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Taming the First-Order Transition in Giant Magnetocaloric Materials




Large magnetically driven temperature changes are observed in MnFe(P,Si,B) materials simultaneously with large entropy changes, limited (thermal or magnetic) hysteresis, and good mechanical stability. The partial substitution of B for P in MnFe(P,Si) compounds is found to be an ideal parameter to control the latent heat observed at the Curie point without deteriorating the magnetic properties, which results in promising magnetocaloric properties suitable for magnetic refrigeration.

The change in temperature resulting from a change in the magnetic field applied to a magnetic material is called the magnetocaloric effect (MCE). Integrating this effect into a thermodynamic cycle could lead to a broad range of applications. One of the most attractive is magnetic refrigeration at room temperature. This cooling technique offers the possibility of advantageously replacing the conventional vapor-compression technology since it has a higher efficiency and does not use refrigerant gases that are greenhouse gases.[1, 2] The search for magnetic materials displaying a large MCE is the first step in its development and is nowadays very active. More precisely, since the discovery of “giant” MCE (G-MCE), which occurs when the latent heat of a first-order transition (FOT) is involved,[3] research has focused on reaching ever stronger magnetic FOTs, that is to say, on reaching the largest latent heat possible, and the strongest magneto-structural coupling (e.g., cell-volume change at the FOT).[4] However, though this approach is beneficial for reaching high MCE performances, in particular large entropy changes, it is accompanied by definite drawbacks, such as pronounced hysteretic phenomena, irreversibility of the effect, or poor mechanical stability. Here we report how a totally different approach has been used to design new materials displaying a unique combination of intense MCE and several practical advantages (based on 3d elements, limited hysteresis, no volume change at the transition), making them highly suitable for magnetic refrigeration. In MnFe(P,Si,B) compounds, large adiabatic temperature changes of 2.5 K and entropy changes of about 10 J kg−1 K−1 are achieved for a moderate field variation (1 T), while the reversibility of the effect and the mechanical stability of the samples are ensured. These results are supported by extensive experimental work combining different direct and indirect characterization methods.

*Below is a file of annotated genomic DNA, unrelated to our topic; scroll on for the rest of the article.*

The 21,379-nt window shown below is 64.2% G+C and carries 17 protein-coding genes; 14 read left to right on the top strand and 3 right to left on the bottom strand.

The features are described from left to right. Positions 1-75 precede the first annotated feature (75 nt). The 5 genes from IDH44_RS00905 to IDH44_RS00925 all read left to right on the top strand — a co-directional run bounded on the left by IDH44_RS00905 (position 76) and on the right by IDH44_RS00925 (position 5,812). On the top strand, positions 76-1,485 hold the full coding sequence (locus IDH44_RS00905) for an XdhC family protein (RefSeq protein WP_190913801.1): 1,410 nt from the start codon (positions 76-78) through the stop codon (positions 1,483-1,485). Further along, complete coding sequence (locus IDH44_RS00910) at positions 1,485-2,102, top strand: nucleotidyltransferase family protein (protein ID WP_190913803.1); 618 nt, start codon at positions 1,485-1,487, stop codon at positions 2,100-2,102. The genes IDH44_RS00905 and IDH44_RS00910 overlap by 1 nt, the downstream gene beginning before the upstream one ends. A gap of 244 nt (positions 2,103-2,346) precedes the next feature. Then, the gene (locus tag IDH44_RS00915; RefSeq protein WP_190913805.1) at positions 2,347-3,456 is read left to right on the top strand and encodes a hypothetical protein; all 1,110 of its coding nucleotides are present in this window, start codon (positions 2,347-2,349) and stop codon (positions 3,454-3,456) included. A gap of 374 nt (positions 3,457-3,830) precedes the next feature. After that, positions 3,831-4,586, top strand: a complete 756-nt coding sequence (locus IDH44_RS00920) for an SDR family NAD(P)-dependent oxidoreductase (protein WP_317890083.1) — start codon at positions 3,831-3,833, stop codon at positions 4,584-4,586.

The highest MCEs reported in recent years have been found in various families of intermetallic compounds: Gd5(Ge,Si)4;[3] Mn(As,Sb);[5] La(Fe,Si)13 and its hydrides;[6, 7] Mn2–yFey(P,x), where x = As, Ge, Si;[8-11] Heusler alloys Ni-Mn-X (X = Ga, Sn, In,…);[12-16] MnCoGe;[17] and some other compounds.[1, 2] All these G-MCE materials show large entropy-change (ΔS) values. However, a point too often neglected in the field of G-MCE materials, even though these compounds are most prone to such drawbacks, is the negative role of hysteresis. Since all MCE applications have a cyclic character, one of the main pre-conditions is to ensure a total (or at least partial) reversibility of the effect when either field or temperature oscillations are applied. From a material point of view, this means keeping the field or thermal hysteresis that could occur as small as possible. A second drawback of G-MCE materials is related to their mechanical stability. FOTs bring not only sharp magnetization jumps but also discontinuities of other physical parameters, including the unit cell. This “structural” part can have manifold aspects: symmetry breaking or cell-volume or lattice-parameter changes. The most dramatic for the stability of polycrystalline bulk samples turns out to be the cell-volume change. During thermal or magnetic field cycles, the strains generated by a volume change may cause fractures or even destruction of the bulk piece, which severely hinders the applicability of these materials. Technical solutions can be used to overcome this problem, for instance by embedding the MCE material in a resin or by a porous shaping.[18] However, in such cases the MCE is “diluted”, which is not satisfactory since the gap of the magnet is not efficiently used and the thermal conductivity governing the heat transfer is decreased. Bulk G-MCE materials with a good mechanical stability should remain the preferred solution. Finally, to allow large-scale applications, a last requirement that should be borne in mind is that the MCE material must consist of elements that are available in large amounts, are not expensive, and are not classified as toxic.